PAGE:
Split-System Central Air Conditioners are the most commonly purchased and installed cooling system in Florida and a mainstay of the broader HVAC arena. The heating and cooling process typically seen in this configuration encompasses temperature control, cooling, and air circulation – an ambitious heat exchange orchestration made possible by the clever distribution of indoor and outdoor parts, components and assemblies. This layout allows homeowners to pursue high degrees of indoor comfort and air quality, especially when homeowners elect to purchase a unit with a high SEER rating, at least 14 or above.
The end goal of split air system is to reduce humidity by at least 55%, cool the internal living space and ultimately expel the warm air into the atmosphere. The diagram below gives homeowners a high-level illustration of the key indoor and outdoor components that work together in a split-system central AC configuration.
The indoor assembly is located inside the home and includes an evaporator coil mounted on top of the air handler (or furnace). Internally, a blower fan motor sucks air through the return vent situated beneath it, blowing air over the evaporator coil. This forces air through the ventilation system that runs through the entire house. The air is then drawn back through the return and flow cycle continues. This results in a comfortable cooling effect on the internal living areas which is the hallmark of a modern split-system central air conditioner.
Once the desired temperature has been reached, the thermostat, usually mounted on a wall away from direct sunlight, sends out a signal to the circulation blower fan and condensing unit to turn off until the room temperature increases.
The regulation of the internal temperatures is governed (and controlled) by the thermostat mounted at eye level. It monitors changes in temperature and when necessary closes the cooling circuit, thereby allowing voltage to reach the circuit control board. In a timed interval sequence, it sends 120 volts of alternating current (AC) to the circulation blower fan motor in the air handler situated inside the home, and 24 volts to the outside condensing unit contacter.
As the contacter reaches maximum energization, it opens up a 240-voltage current to the outside disconnect box which is in turn connected to the condensing unit containing the compressor pump and condenser fan motor.
The disconnect box is key interface between the indoor and outdoor components, housing a cartridge (and fuses) which affect power in the condensing unit, situated roughly 12 inches away from the outside wall. If the compressor or fan motor are not operational, it may simply require a new fuse replacement in the disconnect box to rectify the issue and re-establish an electrical current.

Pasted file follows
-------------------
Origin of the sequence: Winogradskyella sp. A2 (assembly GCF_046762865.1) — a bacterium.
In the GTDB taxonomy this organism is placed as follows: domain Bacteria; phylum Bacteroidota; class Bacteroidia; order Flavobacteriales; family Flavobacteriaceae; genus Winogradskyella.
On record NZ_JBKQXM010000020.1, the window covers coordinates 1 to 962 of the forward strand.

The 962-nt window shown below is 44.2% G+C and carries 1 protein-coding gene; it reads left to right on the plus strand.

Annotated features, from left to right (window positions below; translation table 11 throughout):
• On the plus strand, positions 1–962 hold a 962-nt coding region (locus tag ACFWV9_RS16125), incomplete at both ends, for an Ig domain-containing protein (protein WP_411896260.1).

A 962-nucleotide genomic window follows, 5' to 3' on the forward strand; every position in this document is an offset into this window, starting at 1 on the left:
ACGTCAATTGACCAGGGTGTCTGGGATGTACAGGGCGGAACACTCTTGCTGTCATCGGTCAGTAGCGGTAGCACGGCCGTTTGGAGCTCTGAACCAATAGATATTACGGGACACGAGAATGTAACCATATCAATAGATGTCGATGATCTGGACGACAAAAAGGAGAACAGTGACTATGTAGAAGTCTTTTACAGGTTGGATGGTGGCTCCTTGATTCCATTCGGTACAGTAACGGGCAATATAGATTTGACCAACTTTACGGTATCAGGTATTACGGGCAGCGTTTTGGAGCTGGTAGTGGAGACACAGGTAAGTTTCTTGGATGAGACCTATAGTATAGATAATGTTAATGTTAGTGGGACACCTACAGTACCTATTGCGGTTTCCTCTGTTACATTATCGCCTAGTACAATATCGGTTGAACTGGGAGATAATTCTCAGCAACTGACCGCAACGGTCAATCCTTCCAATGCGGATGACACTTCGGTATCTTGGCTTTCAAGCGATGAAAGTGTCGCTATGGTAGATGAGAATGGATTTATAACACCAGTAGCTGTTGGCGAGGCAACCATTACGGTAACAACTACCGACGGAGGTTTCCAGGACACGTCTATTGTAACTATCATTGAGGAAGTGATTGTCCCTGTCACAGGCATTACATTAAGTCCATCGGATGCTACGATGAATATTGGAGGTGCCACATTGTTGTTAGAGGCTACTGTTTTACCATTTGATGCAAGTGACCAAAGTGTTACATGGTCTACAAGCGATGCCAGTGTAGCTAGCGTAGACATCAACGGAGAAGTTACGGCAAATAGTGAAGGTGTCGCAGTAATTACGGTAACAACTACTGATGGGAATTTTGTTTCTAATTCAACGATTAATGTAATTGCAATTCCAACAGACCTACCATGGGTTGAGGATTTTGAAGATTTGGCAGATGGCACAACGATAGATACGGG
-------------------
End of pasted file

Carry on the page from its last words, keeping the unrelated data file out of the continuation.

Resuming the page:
The compressor behaves like a pump inside the condensing unit, compressing refrigerant and gas into the condenser coils. As liquid travels through the coils, heat dissipates with help from the condenser fan motor.
Side Note: The process intuitively suggests that it behooves homeowners to keep the condenser clean and free of debris. If leaves or dirt clog the coils the heat will not dissipate properly, and the system will no longer operate efficiently or effectively. One way to do this is to use a common garden hose to clean the condenser by spraying the coils from the inside out with water. The refrigerant’s (otherwise known as Freon) next destination is the evaporator coils back inside the home. The liquid flows into the coils expanding rapidly into a gaseous state which makes the coils cold and cool. The gas flows through the coils to a suction line attached to the compressor.
The compressor converts gas back into liquid and the cooling cycle continues.The humidity in the air condenses on the cold evaporator coils and drips down into a set of collection trays. The trays are attached to either the condensate pump or the floor drain. This describes the general cooling process for split air system offered by HVAC companies like Air Pros. It continues to be refined and modified over the years, but in essence the process has remained the same for several decades.
The type of split-system AC you install will be influenced by your home layout including the degree of insulation. If your windows, roof and walls are well insulated and sealed, it may require a smaller size unit. The quality of your internal duct work will also play a role in this calculation. The size of your home will also affect the final size or tonnage of the central AC, which in turn affects pricing.